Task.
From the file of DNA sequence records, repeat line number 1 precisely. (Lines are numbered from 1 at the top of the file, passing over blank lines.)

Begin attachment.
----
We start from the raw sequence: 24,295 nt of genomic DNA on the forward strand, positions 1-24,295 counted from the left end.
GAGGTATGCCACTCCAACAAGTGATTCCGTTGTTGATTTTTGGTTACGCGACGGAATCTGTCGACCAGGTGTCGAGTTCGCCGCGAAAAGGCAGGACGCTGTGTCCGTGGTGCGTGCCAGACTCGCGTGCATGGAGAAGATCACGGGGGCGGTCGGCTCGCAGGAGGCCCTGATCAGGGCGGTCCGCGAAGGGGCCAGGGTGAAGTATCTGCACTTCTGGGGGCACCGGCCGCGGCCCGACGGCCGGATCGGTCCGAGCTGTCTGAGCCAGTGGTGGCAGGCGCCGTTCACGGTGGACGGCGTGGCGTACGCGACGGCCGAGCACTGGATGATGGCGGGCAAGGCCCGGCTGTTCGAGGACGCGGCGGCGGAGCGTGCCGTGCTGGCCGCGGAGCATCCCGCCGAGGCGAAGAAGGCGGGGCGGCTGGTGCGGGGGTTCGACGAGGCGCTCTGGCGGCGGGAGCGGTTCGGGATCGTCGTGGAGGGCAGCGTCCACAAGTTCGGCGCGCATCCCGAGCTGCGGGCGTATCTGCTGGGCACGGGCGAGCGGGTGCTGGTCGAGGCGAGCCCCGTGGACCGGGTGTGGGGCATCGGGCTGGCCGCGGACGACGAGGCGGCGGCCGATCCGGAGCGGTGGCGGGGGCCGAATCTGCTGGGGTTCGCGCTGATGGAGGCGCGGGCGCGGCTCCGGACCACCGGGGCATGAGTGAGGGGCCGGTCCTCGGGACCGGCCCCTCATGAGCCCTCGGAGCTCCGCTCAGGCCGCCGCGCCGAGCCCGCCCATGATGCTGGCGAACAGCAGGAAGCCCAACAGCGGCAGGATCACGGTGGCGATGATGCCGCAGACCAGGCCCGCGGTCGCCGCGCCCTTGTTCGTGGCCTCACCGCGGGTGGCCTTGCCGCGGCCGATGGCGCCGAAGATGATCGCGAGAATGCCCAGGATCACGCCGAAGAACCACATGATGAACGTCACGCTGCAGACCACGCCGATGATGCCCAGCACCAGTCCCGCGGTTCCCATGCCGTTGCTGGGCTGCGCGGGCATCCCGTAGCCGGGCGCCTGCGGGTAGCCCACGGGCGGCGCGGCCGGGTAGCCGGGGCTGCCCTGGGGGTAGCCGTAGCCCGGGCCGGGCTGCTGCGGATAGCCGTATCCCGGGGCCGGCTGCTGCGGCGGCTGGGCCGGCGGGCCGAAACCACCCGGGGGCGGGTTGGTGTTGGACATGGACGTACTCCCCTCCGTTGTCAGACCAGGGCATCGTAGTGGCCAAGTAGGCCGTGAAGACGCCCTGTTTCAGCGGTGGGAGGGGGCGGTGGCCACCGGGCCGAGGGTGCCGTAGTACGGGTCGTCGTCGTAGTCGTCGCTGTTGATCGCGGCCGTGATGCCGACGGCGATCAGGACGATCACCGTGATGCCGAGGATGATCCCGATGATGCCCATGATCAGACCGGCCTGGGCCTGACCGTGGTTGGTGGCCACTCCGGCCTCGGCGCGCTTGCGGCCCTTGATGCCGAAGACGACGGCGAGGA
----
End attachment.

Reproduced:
We start from the raw sequence: 24,295 nt of genomic DNA on the forward strand, positions 1-24,295 counted from the left end.